How to profit from Windows XP end-of-life

windows xp

With support for Windows XP approaching end-of-life in April 2014, many customers will be taking stock and starting to map out their future technology strategy, which is a perfect opportunity for resellers to drive significant revenues.

The channel needs to be prepared to take advantage of this by gathering and analysing customer data to provide a steer on what next steps they should be taking. By placing themselves at the heart of the technology discussion, the channel will be able to up- and cross-sell different solutions, while also strengthening their customer relationships. With a third of the world’s computers still on the Windows XP operating system, there is clearly a massive opportunity for the channel.

Establishing dialogue: Using data to promote trusted communications

Windows XP’s end-of-life provides the channel with an ideal ice breaker for starting a conversation with customers about what they are planning to do further down the road. It is also a great opportunity to work with customers on their whole IT strategy by reviewing what software they have deployed, how it is being used, and how it is licensed.

Right from the word ‘go’, partners should consider how they approach Windows XP migrations. Rather than simply asking ‘what are you planning to do after support expires?’ partners can enter into a more consultative relationship by positioning the issue as something customers should care about and explaining the risks and opportunities end-of-life introduces. For example, partners might advise customers that their computers may become more vulnerable to viruses because technical assistance and automatic updates for Windows XP will no longer be available.

Once customers have decided to upgrade their operating system, the channel can then help them to plan the implementation and outline a roadmap. If companies are to upgrade to Windows 7 or 8, they will need to identify which machines have Windows XP on them, as well as gain an understanding of their underlying hardware. If they are to migrate to Windows 8 they will need to work out if all their machines are compatible; for example, do they have sufficient memory and other required specifications? By auditing a customer’s IT, partners can help them to understand the cost implications of upgrading to Windows 8, as well as gaining a wider picture of their IT estate.

The most effective way to do this is through the use of IT asset management software. This can inform customers about the number of computers they have running Windows XP and the associated upgrade costs and licensing considerations. Using the data gathered, partners can look more closely at a customer’s business to understand in detail all the applications being used across their organisation and provide advice and guidance on how to leverage their IT investment to achieve their broader organisational goals.

Through combining detailed usage and infrastructure data with customer information regarding what they are looking to achieve as a business, partners can apply their technology expertise to uncover a pipeline of additional potential revenue opportunities. For instance, they might identify opportunities for the customer to consolidate the number of applications in use across their organisations and standardise on one version of Adobe Acrobat or one edition of Microsoft Office. By doing so, the customer will have fewer applications to support and fewer licensing contracts to manage.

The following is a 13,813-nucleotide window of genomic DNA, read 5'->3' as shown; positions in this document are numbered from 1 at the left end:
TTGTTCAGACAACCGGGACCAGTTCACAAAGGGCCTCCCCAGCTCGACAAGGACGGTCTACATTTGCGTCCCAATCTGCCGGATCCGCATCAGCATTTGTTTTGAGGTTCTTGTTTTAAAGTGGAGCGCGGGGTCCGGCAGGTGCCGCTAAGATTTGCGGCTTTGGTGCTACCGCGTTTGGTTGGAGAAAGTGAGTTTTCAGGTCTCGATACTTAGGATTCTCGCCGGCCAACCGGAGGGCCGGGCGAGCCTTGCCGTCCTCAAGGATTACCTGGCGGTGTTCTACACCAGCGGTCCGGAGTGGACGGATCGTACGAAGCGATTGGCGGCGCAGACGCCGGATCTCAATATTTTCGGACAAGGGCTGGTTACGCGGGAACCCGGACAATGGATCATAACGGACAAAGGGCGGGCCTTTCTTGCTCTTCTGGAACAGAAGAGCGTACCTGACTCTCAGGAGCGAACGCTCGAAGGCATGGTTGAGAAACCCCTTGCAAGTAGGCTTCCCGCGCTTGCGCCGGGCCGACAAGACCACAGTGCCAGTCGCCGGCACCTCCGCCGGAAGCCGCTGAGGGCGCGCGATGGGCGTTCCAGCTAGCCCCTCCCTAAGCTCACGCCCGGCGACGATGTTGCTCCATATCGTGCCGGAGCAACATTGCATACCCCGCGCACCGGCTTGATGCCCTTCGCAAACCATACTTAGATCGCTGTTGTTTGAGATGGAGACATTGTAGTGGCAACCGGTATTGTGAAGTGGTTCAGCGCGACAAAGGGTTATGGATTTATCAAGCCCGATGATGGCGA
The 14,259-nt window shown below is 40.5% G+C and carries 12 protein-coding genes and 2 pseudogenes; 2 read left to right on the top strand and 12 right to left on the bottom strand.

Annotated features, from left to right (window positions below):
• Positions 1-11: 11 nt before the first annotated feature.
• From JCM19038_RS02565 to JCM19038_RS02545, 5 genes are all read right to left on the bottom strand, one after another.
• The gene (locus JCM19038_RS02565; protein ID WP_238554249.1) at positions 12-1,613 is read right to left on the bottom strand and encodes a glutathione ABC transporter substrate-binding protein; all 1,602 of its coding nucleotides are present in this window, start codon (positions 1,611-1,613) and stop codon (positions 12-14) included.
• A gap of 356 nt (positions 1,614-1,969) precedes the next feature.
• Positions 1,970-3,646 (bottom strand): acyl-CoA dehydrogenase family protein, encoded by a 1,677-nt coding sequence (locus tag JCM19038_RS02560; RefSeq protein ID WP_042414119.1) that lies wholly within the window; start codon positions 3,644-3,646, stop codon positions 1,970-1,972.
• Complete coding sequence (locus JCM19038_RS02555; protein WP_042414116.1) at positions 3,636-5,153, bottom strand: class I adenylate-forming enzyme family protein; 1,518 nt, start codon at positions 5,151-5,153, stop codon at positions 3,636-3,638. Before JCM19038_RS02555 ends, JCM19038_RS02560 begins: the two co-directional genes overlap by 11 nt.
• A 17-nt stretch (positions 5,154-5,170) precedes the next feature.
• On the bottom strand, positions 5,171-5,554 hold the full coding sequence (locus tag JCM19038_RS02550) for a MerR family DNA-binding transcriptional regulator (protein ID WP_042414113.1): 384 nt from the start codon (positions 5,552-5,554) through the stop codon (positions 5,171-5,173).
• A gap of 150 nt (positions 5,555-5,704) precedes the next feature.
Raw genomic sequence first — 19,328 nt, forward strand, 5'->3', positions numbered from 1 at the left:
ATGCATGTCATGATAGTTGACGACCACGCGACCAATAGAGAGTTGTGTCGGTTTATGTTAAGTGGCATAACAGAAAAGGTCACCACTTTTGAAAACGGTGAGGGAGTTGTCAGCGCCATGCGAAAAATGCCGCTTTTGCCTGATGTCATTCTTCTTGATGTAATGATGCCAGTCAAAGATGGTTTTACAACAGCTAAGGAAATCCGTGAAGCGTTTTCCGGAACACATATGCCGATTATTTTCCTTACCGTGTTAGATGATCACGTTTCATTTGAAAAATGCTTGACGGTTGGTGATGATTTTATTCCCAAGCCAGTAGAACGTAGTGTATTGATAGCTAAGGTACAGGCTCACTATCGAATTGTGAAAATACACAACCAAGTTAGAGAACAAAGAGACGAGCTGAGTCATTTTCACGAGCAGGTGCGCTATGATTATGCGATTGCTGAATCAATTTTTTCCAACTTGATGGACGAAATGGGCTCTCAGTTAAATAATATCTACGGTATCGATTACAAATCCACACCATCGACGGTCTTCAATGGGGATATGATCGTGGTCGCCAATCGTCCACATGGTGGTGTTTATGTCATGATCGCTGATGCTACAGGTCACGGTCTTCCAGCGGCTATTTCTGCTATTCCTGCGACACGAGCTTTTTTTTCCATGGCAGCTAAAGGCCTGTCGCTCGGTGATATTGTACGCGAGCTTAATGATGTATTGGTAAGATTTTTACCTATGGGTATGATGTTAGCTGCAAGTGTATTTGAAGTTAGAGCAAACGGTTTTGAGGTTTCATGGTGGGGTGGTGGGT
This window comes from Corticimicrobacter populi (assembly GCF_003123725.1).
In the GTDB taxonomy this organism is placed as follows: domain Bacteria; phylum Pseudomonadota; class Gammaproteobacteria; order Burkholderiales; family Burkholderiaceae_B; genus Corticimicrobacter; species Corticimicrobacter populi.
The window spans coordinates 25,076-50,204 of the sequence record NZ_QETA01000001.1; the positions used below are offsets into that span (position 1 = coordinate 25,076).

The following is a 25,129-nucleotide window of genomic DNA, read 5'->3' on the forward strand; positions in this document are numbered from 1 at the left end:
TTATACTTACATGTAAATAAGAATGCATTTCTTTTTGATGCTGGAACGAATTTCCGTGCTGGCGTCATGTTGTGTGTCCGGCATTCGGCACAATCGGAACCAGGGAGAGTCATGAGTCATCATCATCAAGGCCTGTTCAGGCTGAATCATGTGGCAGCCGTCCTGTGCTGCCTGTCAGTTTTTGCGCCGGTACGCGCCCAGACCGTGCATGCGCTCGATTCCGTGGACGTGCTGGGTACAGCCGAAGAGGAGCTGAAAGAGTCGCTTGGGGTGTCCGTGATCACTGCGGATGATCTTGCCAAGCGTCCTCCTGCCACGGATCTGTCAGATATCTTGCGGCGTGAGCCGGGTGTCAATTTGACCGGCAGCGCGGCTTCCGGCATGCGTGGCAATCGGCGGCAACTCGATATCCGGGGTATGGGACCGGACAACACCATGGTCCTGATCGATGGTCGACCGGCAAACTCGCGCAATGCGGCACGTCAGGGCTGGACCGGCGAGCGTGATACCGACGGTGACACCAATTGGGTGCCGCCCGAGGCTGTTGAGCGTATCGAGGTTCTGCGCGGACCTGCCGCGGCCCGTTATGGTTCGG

Know your options: Mapping out the customer technology journey

The channel is privy to a lot of knowledge from software vendors that is unavailable to the average end-user. It is their business to know when the next big product announcements will be made and the next big trends. As such, the channel is armed with data that can help to inform customers’ next moves. When looking at Windows XP end-of-life, if the partner takes the opportunity to review all its customers' IT estates, this knowledge can also be used to advise customers to adopt new technology and related services.

As an example, by outlining what Windows 8 will enable above and beyond Windows 7, partners can help customers to understand what will be the best fit for their organisation. Since Windows 8 has been specifically designed to integrate with tablets and mobile devices, it will be best suited to those organisations looking to adopt such technology. Furthermore, if a partner knows that its customer is planning a mobility project, they can ask questions about what devices they are planning to implement, thereby helping to secure potential hardware and software sales. Alternatively, if a customer reveals that they are looking to introduce hot-desking, it would be a perfect opportunity for a partner to discuss Virtual Desktop Infrastructure. This would in turn open the door for future technology migrations, creating revenue opportunities around value-added services and technical support.

Make Windows XP work for you

There are many ways the channel can leverage the end of support for Windows XP, but partners need to think strategically about how they can best help their customers whilst creating broader sales opportunities. By asking the right questions, analysing the right data, and understanding the implications, partners will almost certainly uncover new revenue streams that hadn't previously existed—and strengthen and secure their customer relationships well into the future.

Martin Callinan is country manager, Express Metrix

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